What is behavioural interviewing?
Behavioural interviewing is an increasingly popular type of job interview, where an interviewee is asked to provide examples from their past employment of specific situations and go through how they behaved in those circumstances. The logic is that past performance is predictive of future performance, ie how you behaved in the past will forecast how you will behave in the future.
Why use behavioural interviewing?
Behavioural interviewing is said to be the most accurate predictor of a candidate’s future performance. Rather than simply taking a candidate's word for it that they have the skills and capabilities required for the role, this method of interviewing allows them to prove their worth.
Traditional interviewing, using open questions like “tell me about your past work experience”, often doesn’t give you enough data to accurately evaluate a candidate. As each candidate can choose to answer these questions in a completely different way, it also makes it hard to compare candidates in an objective way. Ultimately, a traditional interview tends to mostly judge candidates on how well they interview, rather than how well they will do the job.
Situational interviews are better, as they ask the candidate to describe how they might handle a certain situation. However, this does allow the interviewee to talk about what they might do, rather than stick to what they did do.
By focussing purely on actual examples, behavioural interviewing makes it easier for an interviewer to objectively judge how a candidate will perform in the role. Each question can be followed up by further questions to get more detail and depth on specific behaviours, such as “what factors did you consider when you made that decision?” or “what were you thinking at that point?”. This makes it very difficult for interviewees to exaggerate or ‘fudge’ their answers to give you the responses they think you want to hear.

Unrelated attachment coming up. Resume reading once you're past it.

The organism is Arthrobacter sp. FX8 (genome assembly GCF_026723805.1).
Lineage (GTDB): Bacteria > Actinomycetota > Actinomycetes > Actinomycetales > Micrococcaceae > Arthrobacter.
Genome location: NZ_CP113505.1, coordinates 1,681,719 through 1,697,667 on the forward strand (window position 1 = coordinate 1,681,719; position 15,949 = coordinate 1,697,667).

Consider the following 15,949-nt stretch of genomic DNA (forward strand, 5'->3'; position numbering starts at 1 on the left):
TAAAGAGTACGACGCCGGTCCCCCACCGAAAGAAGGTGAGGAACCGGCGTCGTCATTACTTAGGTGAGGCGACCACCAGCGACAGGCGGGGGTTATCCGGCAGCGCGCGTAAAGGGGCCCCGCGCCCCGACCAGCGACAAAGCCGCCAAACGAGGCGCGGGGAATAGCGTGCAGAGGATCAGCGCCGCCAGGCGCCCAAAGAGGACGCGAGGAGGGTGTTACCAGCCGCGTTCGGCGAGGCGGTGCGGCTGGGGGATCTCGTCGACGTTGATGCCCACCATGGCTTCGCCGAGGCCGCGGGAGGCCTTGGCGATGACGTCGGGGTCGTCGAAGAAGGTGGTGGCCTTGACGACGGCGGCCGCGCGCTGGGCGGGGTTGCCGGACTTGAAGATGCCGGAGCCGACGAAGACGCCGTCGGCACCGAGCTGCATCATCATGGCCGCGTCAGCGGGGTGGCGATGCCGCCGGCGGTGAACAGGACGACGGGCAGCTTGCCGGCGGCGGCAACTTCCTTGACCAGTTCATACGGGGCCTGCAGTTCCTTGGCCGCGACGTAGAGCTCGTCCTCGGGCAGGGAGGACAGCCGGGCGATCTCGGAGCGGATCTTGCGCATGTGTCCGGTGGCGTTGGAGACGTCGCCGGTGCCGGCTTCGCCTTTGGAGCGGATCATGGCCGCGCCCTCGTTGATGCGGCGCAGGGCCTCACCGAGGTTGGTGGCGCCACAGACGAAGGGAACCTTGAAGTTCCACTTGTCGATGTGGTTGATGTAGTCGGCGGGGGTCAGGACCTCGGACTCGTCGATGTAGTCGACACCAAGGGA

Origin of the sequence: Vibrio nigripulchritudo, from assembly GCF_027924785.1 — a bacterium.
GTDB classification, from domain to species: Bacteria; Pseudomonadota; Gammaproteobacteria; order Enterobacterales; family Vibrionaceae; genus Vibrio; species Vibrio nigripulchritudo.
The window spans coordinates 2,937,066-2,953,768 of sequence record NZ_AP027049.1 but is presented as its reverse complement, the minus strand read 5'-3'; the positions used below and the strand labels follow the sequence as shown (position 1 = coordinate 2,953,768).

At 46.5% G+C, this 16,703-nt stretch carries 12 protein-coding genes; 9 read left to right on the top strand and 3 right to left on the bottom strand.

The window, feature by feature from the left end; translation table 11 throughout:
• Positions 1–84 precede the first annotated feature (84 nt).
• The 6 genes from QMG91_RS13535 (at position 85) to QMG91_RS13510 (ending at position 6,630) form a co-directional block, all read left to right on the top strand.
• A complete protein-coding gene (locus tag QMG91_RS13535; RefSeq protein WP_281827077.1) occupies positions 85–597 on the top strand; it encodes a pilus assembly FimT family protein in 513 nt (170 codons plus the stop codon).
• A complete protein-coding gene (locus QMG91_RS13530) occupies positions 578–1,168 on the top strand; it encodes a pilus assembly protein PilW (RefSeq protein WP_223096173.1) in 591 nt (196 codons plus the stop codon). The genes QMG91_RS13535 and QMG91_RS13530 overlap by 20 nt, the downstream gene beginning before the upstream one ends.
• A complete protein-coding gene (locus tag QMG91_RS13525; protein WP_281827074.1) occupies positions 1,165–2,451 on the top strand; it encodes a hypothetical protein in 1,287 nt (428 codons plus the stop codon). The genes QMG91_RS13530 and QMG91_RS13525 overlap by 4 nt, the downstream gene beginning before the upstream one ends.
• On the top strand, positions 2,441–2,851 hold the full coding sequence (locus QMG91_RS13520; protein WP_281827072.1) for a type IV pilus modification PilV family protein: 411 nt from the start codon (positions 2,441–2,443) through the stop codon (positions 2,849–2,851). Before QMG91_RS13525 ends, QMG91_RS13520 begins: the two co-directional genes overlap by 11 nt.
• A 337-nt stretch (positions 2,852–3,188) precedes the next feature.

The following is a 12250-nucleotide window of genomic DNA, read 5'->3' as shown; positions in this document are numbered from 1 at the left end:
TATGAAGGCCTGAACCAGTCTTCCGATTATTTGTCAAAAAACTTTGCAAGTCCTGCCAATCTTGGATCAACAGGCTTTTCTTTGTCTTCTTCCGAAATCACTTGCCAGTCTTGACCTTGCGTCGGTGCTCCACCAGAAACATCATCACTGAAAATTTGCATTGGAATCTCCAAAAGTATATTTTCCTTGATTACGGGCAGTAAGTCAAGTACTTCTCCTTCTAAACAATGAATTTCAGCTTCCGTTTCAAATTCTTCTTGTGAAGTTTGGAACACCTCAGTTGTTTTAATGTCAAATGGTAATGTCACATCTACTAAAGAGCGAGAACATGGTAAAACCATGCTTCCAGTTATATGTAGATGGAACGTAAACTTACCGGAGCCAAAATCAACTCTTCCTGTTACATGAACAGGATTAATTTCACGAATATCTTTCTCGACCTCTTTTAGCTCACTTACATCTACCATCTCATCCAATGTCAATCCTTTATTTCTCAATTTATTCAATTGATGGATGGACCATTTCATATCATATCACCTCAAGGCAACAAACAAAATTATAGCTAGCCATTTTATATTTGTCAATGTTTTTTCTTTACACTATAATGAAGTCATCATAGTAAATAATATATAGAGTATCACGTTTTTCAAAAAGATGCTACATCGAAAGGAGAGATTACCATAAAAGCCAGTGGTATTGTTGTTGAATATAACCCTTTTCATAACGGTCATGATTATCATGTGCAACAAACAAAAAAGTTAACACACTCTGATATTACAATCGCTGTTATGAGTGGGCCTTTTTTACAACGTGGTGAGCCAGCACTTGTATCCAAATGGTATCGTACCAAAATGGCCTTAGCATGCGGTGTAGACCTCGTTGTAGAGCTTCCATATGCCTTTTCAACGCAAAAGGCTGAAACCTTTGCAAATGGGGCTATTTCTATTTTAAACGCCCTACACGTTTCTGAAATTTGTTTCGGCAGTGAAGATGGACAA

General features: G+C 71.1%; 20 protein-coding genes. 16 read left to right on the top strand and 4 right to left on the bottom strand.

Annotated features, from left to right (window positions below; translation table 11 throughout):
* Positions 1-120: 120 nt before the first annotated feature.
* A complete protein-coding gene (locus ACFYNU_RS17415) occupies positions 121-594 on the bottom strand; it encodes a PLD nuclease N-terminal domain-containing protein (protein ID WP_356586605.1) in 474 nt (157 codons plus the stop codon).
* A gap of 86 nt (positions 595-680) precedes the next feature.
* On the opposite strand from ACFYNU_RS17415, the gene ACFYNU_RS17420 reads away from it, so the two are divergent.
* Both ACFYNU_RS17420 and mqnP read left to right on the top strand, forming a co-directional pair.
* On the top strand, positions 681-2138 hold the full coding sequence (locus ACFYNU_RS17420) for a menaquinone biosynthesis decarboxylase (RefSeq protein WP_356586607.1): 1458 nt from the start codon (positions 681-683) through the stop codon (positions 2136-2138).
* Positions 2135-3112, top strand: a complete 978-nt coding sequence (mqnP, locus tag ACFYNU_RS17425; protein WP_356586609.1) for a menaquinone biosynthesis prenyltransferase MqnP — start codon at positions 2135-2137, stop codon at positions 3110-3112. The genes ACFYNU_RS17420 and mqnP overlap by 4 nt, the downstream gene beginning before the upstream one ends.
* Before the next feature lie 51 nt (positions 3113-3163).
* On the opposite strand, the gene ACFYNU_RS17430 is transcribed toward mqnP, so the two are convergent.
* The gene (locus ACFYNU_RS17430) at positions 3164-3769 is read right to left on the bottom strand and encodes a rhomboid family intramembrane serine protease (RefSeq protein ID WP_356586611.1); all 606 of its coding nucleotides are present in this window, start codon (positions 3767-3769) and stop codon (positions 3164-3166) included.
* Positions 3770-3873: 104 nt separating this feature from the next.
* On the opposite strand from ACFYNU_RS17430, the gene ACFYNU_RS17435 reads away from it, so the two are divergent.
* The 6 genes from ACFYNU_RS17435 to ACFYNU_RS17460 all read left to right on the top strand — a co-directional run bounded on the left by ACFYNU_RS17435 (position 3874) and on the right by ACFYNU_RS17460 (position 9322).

Behavioural interviews are also a really good way to discover new talent and avoid age discrimination, as they do not require the candidate to have a great deal of direct work experience, but concentrate more on transferrable skills and competencies. Answers do not necessarily need to come from the workplace but could use examples from volunteer experience, extra-curricular activities or even family life.
Preparing your questions
Before you start putting together your list of questions for the interview, you need to establish exactly what behaviours are necessary for the role. Use your job description and person specification to put together a list of the key responsibilities for the role and then determine how an employee would be judged successful in those responsibilities.
You’ll then need to think about the characteristics and traits necessary in an employee to deliver those successful outcomes. Look at current successful employees in similar roles, and the qualities and skills they possess, to form a picture of your ideal candidate. You should also consider your organisation's culture and whether you want your new employee's personality to be similar or complementary. A typical profile would include competencies like interpersonal skills, decision-making skills, creativity, flexibility, enthusiasm, time management etc. Stick to the most important skills or you could be interviewing all day!
Once you’ve got a list of your ideal behavioural traits, you can start to make up a list of questions to judge interviewees against. Make sure you use the same questions, in the same order, for every interview so it’s easy to compare candidates.
Typical behavioural interview questions